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GARCIA v. RUNNELS

United States District Court, N.D. California


June 23, 2004.

MITCHELL BEDOLLA GARCIA, Petitioner,
v.
D. RUNNELS, Warden, Respondent.

The opinion of the court was delivered by: CHARLES BREYER, District Judge

MEMORANDUM AND ORDER

Mitchell Bedolla Garcia seeks a writ of habeas corpus under 28 U.S.C. § 2254 challenging a judgment of conviction from the Superior Court of the State of California in and for the County of Santa Clara. In a Memorandum and Order issued on December 4, 2003, the Court determined that Garcia was entitled to an evidentiary hearing on his claim that counsel was ineffective in connection with his advice that Garcia not take the plea bargain offered him before trial. On May 20, 2004, the Court conducted such an evidentiary hearing. After carefully considering the memoranda submitted by the parties, and having had the benefit of the evidentiary hearing, the Court hereby GRANTS the petition for a writ of habeas corpus.

BACKGROUND

  The Court's prior Memorandum and Order described the background facts of this case and the legal standard for a habeas petition. Such background will not be repeated here. DISCUSSION

  Garcia claims that his trial counsel, Paul Noboa, was constitutionally ineffective because counsel did not accurately advise him as to the maximum possible sentence that he could receive if he proceeded to trial, which caused Garcia to reject the offered plea bargain that he would have accepted had he been properly advised. In particular, Garcia asserts that trial counsel advised him to reject an "indicated disposition" by the trial court judge of 12-13 years*fn1 because the maximum sentence he could receive was 18 years and because counsel could get him 13 years even if he proceeded to trial and was convicted. Garcia proceeded to trial, was convicted and was sentenced to 23 years and 6 months. The actual maximum sentence that Garcia could have received was 25 years and 6 months.*fn2 Garcia claims that counsel's advice amounted to ineffective assistance because counsel incorrectly advised him that the maximum sentence he could receive was 18 years and because, had counsel correctly advised him that the maximum sentence he could receive was 25 years and 6 months, he would have accepted the plea offer of up to 13 years and would not have proceeded to trial.

  In order to prevail on an ineffective assistance of counsel claim, a habeas petitioner must establish two things. First, he must establish that counsel's performance was deficient, i.e., that it fell below an "objective standard of reasonableness" under prevailing professional norms. Strickland v. Washington, 466 U.S. 668, 687-88 (1984). The Court finds that Noboa's mischaracterization of the maximum sentence was deficient in that it fell below an objective standard of reasonableness under prevailing professional norms. While there is some dispute as to the actual language Noboa used to communicate the maximum possible sentence to Garcia, both Noboa and Garcia testified that the message communicated to Garcia was that the maximum possible sentence he would receive if he went to trial was 18 years. In other words, whether Noboa stated that Garcia would get 18 years as a predication of what the judge would do or Noboa stated that the maximum Garcia could get under the law was 18 years, it was reasonable for Garcia to believe that he was facing a maximum of 18 years in prison. Noboa concedes that even under his version of his conversation with Garcia, Garcia did not know that he was facing a maximum sentence of 25 years and six months.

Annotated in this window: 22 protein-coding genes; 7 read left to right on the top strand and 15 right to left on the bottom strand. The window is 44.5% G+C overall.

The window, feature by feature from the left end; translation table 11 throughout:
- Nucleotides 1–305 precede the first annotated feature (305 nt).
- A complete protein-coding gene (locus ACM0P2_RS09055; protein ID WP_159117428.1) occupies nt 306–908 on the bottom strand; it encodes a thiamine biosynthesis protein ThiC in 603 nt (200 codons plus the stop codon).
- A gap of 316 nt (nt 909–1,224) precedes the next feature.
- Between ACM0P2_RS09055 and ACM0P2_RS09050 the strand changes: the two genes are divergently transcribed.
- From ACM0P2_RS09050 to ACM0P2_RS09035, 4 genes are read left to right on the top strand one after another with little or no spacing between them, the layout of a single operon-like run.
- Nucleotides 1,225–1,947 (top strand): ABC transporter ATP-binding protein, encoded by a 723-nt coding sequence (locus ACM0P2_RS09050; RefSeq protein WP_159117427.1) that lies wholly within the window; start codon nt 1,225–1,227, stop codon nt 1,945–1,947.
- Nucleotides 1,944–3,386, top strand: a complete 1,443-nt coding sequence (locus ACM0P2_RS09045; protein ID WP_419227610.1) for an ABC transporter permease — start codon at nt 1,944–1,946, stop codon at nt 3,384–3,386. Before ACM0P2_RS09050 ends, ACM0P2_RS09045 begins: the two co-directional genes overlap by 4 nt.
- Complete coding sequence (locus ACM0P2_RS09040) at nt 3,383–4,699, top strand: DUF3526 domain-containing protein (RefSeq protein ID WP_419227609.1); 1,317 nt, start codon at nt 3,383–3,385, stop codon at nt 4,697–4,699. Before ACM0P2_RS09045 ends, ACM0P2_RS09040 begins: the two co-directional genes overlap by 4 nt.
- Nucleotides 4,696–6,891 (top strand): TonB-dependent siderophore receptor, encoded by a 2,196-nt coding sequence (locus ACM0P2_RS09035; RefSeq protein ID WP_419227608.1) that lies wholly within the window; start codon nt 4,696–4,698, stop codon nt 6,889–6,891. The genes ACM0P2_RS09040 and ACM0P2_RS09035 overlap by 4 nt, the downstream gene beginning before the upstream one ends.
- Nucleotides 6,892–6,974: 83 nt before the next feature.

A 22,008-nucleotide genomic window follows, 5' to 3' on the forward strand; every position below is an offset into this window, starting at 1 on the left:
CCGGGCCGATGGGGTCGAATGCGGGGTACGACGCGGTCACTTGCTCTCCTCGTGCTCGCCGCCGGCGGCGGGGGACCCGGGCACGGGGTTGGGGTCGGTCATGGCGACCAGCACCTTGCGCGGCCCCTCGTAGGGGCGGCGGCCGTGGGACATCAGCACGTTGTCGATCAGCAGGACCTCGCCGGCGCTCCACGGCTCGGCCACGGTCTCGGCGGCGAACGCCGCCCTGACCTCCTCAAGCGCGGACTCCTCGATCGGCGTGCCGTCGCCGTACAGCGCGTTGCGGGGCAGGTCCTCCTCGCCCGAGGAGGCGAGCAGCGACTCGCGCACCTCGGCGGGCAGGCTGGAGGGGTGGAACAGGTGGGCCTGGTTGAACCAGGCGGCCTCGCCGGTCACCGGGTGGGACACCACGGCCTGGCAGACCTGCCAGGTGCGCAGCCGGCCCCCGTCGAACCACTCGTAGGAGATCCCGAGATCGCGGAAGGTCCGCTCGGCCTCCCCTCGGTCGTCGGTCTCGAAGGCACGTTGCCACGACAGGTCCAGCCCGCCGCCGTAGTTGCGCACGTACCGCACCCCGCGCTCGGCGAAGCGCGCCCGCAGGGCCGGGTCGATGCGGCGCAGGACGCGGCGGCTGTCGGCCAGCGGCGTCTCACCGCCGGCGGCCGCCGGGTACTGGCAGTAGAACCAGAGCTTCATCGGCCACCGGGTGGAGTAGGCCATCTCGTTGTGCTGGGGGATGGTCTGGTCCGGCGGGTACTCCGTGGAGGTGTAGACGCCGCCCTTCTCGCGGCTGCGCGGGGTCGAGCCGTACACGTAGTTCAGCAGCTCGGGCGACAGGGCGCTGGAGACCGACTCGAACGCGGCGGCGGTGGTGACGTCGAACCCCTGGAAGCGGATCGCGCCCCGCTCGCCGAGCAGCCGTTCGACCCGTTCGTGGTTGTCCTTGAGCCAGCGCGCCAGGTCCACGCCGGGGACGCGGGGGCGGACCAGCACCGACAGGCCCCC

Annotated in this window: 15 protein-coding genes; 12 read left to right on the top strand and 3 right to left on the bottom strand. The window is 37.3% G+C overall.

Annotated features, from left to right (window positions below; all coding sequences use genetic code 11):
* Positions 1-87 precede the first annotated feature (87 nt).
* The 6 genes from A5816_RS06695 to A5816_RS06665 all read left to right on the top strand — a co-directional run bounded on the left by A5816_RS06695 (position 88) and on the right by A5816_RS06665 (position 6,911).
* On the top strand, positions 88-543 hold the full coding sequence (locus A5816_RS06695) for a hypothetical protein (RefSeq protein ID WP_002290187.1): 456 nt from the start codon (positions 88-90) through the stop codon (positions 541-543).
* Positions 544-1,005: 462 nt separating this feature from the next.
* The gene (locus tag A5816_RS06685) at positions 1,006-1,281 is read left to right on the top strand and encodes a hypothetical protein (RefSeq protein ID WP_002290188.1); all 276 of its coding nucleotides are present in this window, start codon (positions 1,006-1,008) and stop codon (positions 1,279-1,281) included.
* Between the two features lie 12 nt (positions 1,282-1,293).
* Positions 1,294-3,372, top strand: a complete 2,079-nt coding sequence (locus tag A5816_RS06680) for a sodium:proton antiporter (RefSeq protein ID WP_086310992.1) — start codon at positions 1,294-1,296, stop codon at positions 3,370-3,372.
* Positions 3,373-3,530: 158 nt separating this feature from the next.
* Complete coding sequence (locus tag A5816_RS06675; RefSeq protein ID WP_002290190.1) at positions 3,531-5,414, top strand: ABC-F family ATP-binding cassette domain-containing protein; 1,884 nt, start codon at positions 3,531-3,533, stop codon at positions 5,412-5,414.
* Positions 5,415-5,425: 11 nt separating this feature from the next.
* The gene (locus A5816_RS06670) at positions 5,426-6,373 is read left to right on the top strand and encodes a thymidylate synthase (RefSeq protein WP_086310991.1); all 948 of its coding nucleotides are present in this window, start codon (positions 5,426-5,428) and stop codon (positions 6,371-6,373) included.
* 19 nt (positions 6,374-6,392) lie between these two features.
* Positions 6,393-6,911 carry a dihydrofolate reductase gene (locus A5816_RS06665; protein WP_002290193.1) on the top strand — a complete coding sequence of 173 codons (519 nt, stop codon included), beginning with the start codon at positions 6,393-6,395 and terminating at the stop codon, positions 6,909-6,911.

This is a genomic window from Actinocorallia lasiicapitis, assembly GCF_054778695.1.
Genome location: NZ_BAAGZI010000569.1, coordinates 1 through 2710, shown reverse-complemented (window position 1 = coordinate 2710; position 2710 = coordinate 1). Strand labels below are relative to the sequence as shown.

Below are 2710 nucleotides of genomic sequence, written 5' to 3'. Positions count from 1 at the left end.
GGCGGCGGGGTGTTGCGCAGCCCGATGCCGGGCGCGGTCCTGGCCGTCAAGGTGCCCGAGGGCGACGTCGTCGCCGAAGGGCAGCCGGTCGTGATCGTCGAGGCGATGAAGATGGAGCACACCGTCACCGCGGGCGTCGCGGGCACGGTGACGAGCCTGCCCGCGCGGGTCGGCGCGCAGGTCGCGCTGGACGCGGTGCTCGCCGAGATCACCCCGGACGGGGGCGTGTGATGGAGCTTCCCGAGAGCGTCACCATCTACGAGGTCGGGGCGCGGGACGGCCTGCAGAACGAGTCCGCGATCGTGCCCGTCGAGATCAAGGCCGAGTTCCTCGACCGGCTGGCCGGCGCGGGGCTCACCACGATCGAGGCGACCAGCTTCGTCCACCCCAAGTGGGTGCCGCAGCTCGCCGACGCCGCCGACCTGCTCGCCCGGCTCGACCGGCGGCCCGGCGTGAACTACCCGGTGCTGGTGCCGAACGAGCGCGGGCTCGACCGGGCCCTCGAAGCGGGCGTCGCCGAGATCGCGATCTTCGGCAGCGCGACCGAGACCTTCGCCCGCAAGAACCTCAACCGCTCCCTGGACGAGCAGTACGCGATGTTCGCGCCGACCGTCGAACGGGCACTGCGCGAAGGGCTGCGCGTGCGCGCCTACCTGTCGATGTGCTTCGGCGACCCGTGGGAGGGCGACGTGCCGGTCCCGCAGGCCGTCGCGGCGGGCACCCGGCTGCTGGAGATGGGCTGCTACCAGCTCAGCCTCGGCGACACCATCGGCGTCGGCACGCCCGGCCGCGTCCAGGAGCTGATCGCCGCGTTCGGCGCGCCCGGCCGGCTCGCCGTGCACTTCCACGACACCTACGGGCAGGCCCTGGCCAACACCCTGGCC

While the state contends that this was not a "gross mischaracterization of a likely outcome of the case" and therefore does not constitute deficient performance, citing Iaea v. Sunn, 800 F.2d 861, 865 (9th Cir. 1986), that argument is without merit. The actual maximum possible sentence was 25 years and six months — a seven and one-half year difference from what Garcia understood the maximum to be. This difference is significant, and the Court finds it to be a gross mischaracterization of the outcome of the case. Noboa concedes that he "erred" and made a mistake by not telling Garcia that he could get 25 years and six months. Moreover, the Court finds that Garcia reasonably believed based on his conversations with Noboa that the maximum sentence he would receive if he went to trial was 18 years. Accordingly, the Court concludes that Garcia has met the first prong of the Strickland analysis by establishing that Noboa's performance was deficient insofar as he misled Garcia as to the true maximum sentence he was facing.

  The focus of the evidentiary hearing, however, was not on the first prong of the Strickland test. Rather, the more contested issue is the second prong of the Strickland analysis: whether Garcia has established that he was prejudiced by counsel's deficient performance, i.e., that "there is a reasonable probability that, but for counsel's unprofessional errors, the result of the proceeding would have been different." Strickland, 466 U.S. at 694. A reasonable probability is a probability sufficient to undermine confidence in the outcome. Id. There is no dispute that the proceedings would have been different and, therefore, Garcia would be prejudiced if it is determined that he would have accepted the offer. Additionally, there is no dispute that the offered plea bargain would have been approved by the trial court because it was an "indicated disposition" from the trial court, not an offer from the district attorney. Thus, the primary question for the Court is whether there is a reasonable probability that Garcia would have accepted the offer had he been given accurate information and appropriate advice by his counsel.